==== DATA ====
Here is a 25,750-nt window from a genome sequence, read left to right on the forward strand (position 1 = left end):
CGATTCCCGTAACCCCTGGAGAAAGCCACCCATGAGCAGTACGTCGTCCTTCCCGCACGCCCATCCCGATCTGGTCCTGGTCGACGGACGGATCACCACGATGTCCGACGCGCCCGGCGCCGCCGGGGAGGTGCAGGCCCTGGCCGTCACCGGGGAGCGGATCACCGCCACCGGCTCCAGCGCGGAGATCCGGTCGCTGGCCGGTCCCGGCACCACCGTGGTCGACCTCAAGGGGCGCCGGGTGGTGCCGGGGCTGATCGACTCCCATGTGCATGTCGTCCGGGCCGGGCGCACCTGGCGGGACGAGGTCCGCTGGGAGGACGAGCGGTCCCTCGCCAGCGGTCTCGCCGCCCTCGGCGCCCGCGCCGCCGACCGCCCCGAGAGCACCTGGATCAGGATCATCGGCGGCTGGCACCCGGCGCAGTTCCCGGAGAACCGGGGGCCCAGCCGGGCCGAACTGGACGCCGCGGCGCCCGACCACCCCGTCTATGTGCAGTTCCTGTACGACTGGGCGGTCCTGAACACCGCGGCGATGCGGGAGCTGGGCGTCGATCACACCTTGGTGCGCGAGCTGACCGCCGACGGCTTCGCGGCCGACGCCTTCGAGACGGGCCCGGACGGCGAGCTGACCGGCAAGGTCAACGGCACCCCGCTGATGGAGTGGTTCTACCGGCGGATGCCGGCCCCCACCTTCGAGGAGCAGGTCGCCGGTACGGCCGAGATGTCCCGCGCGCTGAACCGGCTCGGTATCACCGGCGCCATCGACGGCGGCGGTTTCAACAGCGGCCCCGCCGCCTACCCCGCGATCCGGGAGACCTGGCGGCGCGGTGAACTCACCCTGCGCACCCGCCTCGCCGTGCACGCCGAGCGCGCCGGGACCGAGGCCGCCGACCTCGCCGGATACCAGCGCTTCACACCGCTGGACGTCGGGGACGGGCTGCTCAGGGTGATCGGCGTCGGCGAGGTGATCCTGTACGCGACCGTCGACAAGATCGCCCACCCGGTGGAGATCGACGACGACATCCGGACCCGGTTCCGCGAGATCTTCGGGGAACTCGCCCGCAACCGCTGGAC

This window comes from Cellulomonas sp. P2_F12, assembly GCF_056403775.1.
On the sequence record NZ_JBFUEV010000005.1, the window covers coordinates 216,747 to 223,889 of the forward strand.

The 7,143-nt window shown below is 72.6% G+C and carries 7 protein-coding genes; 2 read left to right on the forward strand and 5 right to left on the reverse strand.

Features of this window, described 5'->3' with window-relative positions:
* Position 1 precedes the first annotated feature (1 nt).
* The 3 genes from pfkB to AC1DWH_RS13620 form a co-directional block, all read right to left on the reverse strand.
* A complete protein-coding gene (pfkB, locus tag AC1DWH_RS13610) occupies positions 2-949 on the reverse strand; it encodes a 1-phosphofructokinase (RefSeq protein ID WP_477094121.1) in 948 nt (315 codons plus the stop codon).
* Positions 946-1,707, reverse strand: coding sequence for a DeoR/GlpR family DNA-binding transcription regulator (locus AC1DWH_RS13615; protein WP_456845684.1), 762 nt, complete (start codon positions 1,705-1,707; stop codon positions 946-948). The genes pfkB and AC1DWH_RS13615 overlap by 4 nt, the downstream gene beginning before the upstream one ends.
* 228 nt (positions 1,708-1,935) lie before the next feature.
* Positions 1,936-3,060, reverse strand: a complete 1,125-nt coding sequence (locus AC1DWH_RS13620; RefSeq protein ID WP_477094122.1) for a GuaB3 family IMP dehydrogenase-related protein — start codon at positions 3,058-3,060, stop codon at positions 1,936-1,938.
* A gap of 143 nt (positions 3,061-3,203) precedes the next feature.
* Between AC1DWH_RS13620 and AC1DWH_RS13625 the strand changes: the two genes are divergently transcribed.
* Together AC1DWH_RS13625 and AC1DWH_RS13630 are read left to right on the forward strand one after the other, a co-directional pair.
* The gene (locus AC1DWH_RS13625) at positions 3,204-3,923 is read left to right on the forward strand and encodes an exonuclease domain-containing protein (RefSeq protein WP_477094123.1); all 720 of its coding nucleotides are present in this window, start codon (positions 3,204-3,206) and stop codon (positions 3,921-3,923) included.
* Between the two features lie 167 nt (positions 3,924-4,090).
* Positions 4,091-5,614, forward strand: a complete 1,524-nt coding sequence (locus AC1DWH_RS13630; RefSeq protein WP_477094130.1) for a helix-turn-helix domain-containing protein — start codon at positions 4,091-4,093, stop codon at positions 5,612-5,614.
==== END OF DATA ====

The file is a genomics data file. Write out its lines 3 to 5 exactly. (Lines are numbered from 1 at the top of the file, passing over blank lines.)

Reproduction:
This window comes from Cellulomonas sp. P2_F12, assembly GCF_056403775.1.
On the sequence record NZ_JBFUEV010000005.1, the window covers coordinates 216,747 to 223,889 of the forward strand.

The 7,143-nt window shown below is 72.6% G+C and carries 7 protein-coding genes; 2 read left to right on the forward strand and 5 right to left on the reverse strand.